Market Timing

Consider the results of three different investment strategies, as gleaned from Table 5.3:

Investor X, who put $1 in 30 day T-bills (or their predecessors) on January 1, 1926, and always rolled over all proceeds into 30-day T-bills, would have ended on December 31, 2001, 76 years later, with $16.98.

Investor Y, who put $1 in large stocks (the S&P 500 portfolio) on January 1, 1926, and reinvested all dividends in that portfolio, would have ended on December 31, 2001, with $1,987.01.

Suppose we define perfect market timing as the ability to tell with certainty at the beginning of each year whether stocks will outperform bills. Investor Z, the perfect timer, shifts all funds at the beginning of each year into either bills or stocks, whichever is going to do better. Beginning at the same date, how much would Investor Z have ended up with 76 years later? Answer: $115,233.89!

What are the annually compounded rates of return for the X, Y, and perfect-timing strategies over the period 1926-2001?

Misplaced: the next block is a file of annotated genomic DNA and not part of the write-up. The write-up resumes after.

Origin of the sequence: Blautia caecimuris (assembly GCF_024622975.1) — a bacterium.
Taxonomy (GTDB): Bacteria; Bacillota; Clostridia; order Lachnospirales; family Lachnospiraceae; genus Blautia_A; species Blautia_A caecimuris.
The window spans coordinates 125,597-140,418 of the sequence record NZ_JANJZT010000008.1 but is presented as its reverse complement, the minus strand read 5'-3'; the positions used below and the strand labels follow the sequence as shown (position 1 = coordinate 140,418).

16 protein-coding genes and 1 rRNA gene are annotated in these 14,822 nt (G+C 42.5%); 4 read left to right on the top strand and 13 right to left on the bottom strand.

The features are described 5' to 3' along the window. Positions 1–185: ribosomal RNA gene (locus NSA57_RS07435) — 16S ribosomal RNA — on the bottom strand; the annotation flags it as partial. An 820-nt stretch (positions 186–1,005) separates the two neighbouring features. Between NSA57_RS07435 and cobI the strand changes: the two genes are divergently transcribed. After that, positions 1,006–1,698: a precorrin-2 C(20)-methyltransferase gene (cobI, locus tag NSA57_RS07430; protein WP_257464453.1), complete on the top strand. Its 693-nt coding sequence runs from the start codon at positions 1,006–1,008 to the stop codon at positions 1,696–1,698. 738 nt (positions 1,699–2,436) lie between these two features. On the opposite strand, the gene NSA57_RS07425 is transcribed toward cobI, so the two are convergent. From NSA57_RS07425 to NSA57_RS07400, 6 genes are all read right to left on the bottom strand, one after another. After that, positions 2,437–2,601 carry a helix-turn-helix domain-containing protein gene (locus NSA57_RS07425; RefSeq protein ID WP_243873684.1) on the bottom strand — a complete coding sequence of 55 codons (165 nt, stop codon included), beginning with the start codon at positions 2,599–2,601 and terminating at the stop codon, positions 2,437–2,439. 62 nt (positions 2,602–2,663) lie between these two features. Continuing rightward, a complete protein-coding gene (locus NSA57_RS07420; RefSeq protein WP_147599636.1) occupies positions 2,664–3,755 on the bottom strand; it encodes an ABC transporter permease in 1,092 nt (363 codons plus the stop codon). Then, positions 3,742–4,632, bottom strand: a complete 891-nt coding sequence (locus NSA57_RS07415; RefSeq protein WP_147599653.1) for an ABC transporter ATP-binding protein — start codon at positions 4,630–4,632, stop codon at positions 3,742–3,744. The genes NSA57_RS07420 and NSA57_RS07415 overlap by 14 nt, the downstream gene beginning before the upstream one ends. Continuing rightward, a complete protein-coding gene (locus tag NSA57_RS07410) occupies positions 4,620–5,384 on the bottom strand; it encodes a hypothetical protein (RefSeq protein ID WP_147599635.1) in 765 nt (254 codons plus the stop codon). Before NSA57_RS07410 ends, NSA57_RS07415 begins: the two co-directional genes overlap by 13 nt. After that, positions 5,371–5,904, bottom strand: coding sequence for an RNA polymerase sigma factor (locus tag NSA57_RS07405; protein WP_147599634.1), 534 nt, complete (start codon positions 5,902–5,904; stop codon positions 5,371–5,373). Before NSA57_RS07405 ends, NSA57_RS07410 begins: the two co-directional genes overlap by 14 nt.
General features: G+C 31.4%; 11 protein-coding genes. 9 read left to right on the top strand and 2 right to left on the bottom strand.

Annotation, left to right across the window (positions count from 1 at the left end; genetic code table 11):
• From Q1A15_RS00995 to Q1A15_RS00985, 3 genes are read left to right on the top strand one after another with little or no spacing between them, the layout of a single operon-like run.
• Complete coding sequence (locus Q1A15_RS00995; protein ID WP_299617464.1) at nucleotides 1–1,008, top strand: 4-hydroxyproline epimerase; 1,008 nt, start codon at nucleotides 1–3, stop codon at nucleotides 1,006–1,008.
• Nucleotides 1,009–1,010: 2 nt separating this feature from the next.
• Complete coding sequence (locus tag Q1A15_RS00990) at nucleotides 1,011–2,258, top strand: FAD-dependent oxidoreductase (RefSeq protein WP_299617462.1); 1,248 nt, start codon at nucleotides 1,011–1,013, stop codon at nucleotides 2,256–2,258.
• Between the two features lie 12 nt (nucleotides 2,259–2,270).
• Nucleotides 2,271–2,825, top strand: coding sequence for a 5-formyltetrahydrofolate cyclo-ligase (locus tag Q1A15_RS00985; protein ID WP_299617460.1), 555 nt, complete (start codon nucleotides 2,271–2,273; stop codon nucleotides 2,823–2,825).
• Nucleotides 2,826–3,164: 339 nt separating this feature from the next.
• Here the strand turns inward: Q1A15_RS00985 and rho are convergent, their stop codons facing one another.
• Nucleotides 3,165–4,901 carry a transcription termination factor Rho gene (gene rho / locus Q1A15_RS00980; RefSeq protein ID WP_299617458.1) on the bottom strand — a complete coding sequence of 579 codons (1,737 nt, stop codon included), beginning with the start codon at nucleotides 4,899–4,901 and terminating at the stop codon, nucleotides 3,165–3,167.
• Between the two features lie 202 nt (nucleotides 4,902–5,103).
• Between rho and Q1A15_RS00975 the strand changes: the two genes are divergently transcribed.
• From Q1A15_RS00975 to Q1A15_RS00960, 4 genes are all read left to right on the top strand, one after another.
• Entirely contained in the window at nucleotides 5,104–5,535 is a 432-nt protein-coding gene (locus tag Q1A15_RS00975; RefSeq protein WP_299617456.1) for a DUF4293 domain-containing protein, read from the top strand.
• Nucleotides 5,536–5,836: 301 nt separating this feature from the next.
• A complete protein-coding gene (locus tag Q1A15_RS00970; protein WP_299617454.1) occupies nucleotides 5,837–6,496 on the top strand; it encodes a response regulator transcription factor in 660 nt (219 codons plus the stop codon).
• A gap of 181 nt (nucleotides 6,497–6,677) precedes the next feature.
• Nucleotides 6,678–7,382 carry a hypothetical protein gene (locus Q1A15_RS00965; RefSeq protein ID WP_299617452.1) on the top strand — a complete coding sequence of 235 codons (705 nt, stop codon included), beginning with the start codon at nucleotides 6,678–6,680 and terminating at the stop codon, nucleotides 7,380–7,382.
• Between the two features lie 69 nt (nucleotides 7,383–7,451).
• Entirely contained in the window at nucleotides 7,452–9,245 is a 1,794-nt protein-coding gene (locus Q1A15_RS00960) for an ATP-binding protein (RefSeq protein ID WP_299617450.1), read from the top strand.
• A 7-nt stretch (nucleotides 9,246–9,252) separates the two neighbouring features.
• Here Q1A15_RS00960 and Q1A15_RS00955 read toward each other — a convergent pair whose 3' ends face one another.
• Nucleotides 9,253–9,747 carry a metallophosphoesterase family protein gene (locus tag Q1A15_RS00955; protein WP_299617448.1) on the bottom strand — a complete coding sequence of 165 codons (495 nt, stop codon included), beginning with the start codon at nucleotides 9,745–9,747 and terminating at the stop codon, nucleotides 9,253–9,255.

These results have some lessons for us. The first has to do with the power of compounding. Its effect is particularly important as more and more of the funds under management represent pension savings. The horizons of pension investments may not be as long as 76 years, but they are measured in decades, making compounding a significant factor.

The second is a huge difference between the end value of the all-safe asset strategy ($16.98) and of the all-equity strategy ($1,987.01). Why would anyone invest in safe assets given this historical record? If you have absorbed all the lessons of this book, you know the reason: risk. The averages of the annual rates of return and the standard deviations on the allbills and all-equity strategies were market timing

Asset allocation in which the investment in the market is increased if one forecasts that the market will outperform bills.

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